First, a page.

I am filled with admiration for the philosophy held by the Palliative Care team at Mercy. It is surely a difficult role to work in but so important.  These families are often exhausted, bewildered, grieving and in need of emotional support. This team makes sure to wrap them up literally and figuratively with warmth and support.

I have asked the team if there are special requirements to be considered when making Mercyful Quilts. For the most part, they are grateful for anything made for Mercy’s families. Lap size quilts are requested.  Sizes should be approximately 60” to 70” in length and width so anything close to that is great.  Quilts can be backed with cotton, flannel or minky.  This hospital serves adults only.  Quilts made for Mercy should be appropriate for adults as far as themes or novelty fabrics used. 

She also asked that if possible, we make some quilts with colors or fabrics which appeal to men.  Also, if possible, it would be great to have provide patriotic quilts which would be meaningful to veterans of our country. Quilts of Valor are a special way to honor our veterans. 

Please do not feel you have to be an expert quilter to do something like this.  A beautiful patchwork with some charm squares (5” precut squares) is an easy quilt to make and will be loved and appreciated by the recipient. Would you like to donate a quilt to this group?  If so, I am happy to facilitate that for you!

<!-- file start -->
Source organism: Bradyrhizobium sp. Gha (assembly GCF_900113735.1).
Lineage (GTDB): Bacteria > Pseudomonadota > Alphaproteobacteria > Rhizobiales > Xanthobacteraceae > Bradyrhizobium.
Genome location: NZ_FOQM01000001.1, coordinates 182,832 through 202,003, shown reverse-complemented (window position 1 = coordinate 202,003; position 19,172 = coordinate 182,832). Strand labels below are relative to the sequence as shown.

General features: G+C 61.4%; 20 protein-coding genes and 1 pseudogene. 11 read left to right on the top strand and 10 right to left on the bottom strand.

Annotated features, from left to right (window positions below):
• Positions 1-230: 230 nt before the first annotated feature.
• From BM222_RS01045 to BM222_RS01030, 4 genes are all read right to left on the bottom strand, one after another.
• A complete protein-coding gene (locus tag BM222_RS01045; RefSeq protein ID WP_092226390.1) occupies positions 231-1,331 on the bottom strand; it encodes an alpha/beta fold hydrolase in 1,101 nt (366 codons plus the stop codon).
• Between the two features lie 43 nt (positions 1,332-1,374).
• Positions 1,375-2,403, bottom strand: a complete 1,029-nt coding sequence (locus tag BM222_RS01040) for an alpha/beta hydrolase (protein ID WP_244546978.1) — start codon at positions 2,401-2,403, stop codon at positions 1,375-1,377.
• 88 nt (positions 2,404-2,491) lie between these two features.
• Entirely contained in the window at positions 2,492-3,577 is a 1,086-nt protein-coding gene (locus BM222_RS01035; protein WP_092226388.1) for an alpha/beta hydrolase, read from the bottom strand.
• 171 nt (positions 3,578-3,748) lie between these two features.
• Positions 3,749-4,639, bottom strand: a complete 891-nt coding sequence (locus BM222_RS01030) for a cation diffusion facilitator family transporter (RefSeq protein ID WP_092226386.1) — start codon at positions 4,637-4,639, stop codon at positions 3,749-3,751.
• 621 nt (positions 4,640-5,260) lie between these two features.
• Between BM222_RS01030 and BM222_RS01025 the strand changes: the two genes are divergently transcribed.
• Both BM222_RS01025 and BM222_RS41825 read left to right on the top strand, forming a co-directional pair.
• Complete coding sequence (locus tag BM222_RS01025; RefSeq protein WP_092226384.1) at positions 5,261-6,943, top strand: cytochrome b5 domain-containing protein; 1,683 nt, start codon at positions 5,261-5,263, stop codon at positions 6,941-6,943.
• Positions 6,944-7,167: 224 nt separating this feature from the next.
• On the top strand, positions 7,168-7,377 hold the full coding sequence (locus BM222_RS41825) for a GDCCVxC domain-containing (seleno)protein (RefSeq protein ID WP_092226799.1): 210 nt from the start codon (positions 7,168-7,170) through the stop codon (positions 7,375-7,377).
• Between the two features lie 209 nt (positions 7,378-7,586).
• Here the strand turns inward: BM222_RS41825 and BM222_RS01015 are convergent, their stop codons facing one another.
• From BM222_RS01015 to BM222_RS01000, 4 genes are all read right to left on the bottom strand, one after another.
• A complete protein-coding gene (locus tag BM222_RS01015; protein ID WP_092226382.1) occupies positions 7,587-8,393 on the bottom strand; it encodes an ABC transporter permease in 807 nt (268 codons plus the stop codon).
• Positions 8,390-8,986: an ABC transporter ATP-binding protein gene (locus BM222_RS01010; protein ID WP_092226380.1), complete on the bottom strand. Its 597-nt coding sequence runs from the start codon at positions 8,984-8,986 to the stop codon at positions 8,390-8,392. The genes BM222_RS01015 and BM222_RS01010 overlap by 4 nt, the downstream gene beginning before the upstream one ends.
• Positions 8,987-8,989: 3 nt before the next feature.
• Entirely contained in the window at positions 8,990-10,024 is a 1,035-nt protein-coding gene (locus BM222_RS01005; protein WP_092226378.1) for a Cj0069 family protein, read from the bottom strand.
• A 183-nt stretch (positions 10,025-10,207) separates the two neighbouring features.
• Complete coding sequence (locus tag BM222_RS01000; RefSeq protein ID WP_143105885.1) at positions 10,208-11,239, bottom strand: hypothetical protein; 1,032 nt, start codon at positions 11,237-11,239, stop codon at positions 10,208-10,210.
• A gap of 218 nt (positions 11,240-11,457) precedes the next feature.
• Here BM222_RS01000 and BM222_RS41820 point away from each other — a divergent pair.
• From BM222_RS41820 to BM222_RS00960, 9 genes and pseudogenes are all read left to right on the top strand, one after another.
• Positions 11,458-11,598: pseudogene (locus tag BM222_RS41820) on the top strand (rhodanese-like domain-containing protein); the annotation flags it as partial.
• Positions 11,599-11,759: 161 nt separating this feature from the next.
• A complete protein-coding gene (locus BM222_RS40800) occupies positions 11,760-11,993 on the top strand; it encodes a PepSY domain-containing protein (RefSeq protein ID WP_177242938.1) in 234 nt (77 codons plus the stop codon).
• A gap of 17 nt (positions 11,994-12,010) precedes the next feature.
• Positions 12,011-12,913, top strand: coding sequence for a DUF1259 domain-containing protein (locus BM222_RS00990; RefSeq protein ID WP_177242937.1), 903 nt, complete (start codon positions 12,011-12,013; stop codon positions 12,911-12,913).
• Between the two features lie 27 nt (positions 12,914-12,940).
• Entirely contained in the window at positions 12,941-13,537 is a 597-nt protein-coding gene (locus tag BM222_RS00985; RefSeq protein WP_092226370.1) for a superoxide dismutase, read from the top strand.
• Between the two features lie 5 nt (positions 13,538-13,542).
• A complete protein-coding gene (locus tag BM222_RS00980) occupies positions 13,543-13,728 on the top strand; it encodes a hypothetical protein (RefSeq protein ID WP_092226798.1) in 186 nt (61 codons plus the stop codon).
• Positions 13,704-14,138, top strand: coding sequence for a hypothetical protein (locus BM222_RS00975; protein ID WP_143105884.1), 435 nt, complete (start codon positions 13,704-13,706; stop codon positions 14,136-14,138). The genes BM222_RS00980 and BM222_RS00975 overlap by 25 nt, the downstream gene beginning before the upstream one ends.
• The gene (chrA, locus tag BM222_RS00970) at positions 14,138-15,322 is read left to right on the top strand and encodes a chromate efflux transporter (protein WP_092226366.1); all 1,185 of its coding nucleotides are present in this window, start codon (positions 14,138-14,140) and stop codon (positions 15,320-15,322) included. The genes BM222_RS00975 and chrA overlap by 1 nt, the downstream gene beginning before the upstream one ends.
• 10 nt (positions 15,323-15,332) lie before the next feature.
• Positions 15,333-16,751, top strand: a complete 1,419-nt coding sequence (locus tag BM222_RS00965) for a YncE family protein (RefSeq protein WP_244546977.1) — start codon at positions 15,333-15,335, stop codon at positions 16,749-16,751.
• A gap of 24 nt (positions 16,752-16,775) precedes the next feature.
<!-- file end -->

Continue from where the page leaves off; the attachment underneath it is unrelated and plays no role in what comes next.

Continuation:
The Merriam-Webster definition of Mercy includes 'compassionate care of those in distress'. So many of us have provided quilts for compassionate reasons, to help those in need or distress.  I passionately support this program at Mercy Hospital. If you feel called to support Mercy Hospital, know that your quilt will bring support, love and comfort to a family in a time when it is most needed.  Do you have a quilt top that is not yet intended for anyone?  Might you finish it up and mail it off?  Are you planning to make one or two quilts for Hands2Help this year?  Please consider donating one to Mercy Hospital. The team at Mercy Hospital estimates they use about eight quilts each month.  That is a lot of quilts!  So far, since I started Mercyful Quilts last fall, there have been about 40 beautiful quilts donated. I am hoping this event will provide even more quilts to this wonderful cause.  

If you choose to make a Mercyful Quilt, you will actually mail the quilt to me. (Sarah will provide the address to you in a private email). I will bring them to Mercy Hospital.  I provide the name and address of the quilter to the team.  Letters of receipt are sent to the makers.  I don’t know if these can be used for tax purposes so you would need to contact your accountant for guidance.

Thank you so much for taking the time to read about the Mercyful Quilts Drive.  Whichever organization you choose to make a quilt for this year is fortunate to be the recipient of your kindness and creativity.


Thanks, Bernie, for sharing more about Mercyful Quilts with us.  This is such a loving way to provide comfort to a grieving family, and I know that many of this year's participants may feel a connection with this charity.  Listen to that still, small voice in your head, grab some wonderful fabrics or scraps, and work on some comfort!

And if you want to know how to sign up for this year's Challenge, go to this post - the sign-up is about halfway down the post!  We've already got 162 people signed up (WOW!!!) but there's plenty of room for more!